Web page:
Locality data

Nhu Nguyen xerantheum@gmail.com
Thu, 01 Nov 2012 20:55:01 PDT
Jim Shields wrote:

> I think that a future definition(s) of "species" will attempt to
> circumscribe the "envelope" of DNA sequences that are encompassed by a
> given species.  This answer will probably be different for different
> species.  I think it will be very different for plants than for animals;
> and microbiologists seem to have already gone off on their on very separate
> track for defining populations rather than species.  Binomial nomenclature
> seems to be giving way to serial numbers that computers can more easily
> handle.  You don't draw pictures of phylogenetic trees, you calculate new
> ones using the latest data as you need them.  Today's tree won't look like
> yesterday's unless the databases were locked down overnight.

Jim, from your spectator status, you have formulated a completely
clairvoyant nature of this field and where it's heading. I raise my cyber
wine glass to you!

Dylan et al.,
I think field work is the best part and I could never do without it, but I
would argue that a good body of work could still be produced from studying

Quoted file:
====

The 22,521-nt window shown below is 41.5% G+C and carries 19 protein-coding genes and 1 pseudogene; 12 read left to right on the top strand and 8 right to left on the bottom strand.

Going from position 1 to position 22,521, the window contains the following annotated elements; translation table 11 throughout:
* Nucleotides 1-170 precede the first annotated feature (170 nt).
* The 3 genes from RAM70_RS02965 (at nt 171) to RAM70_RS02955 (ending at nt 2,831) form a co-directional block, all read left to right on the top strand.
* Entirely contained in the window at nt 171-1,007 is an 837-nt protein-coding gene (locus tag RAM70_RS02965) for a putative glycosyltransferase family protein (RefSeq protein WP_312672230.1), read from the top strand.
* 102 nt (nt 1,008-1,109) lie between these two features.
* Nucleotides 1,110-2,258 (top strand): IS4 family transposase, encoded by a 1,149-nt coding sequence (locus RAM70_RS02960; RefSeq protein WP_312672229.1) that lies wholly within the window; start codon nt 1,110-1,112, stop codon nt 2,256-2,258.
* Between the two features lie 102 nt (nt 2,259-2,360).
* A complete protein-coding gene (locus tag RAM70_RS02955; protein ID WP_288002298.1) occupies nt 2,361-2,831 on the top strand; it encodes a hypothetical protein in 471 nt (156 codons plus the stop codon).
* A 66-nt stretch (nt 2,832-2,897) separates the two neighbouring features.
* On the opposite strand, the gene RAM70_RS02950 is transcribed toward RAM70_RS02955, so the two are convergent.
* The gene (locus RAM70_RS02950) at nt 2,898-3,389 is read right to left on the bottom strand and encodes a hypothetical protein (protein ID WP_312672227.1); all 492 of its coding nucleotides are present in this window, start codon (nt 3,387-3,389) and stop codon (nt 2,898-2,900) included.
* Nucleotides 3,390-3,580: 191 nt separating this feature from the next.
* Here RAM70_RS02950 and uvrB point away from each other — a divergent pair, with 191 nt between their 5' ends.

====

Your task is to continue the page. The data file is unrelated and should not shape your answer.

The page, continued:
in herbaria alone, given that the specimens are adequately preserved and
that there are lots of them that represent the range of the species. There
are limitations to what can be done in the field. How often does a
taxonomist have the time and funding to spend a month in the field? And
even if you think you're there at the right season, you may not find what
you're looking for. Even in the most productive field season, you will most
likely be missing the range of material that good herbaria have accumulated
over the years.

Those who actually do field work and even grow their own material for study
can gain a lot of information about the organism when observed in their
living state. This is another important reason to support living
collections. When I studied California onions, I relied on material fresh
from the field, the herbarium, and the living collection at the UCBG. All
of these complemented each other.

For the systematist, field work is often necessary because of the degraded
conditions of many herbarium species. 100 years, and even 200 years may not
be a problem for morphology, but even in the best preserved state,
specimens that are older than 50 years often yield poor quality DNA so
degraded that it can't be used. Some major herbaria used to heat their
specimens periodically to kill the pests; unfortunately it also kills the
DNA through the heat cool cycles. Herbaria have learned their lessons and
now freeze their specimens instead. The bright side to all of this is that
it brings people back into the field and thus completing the circle.


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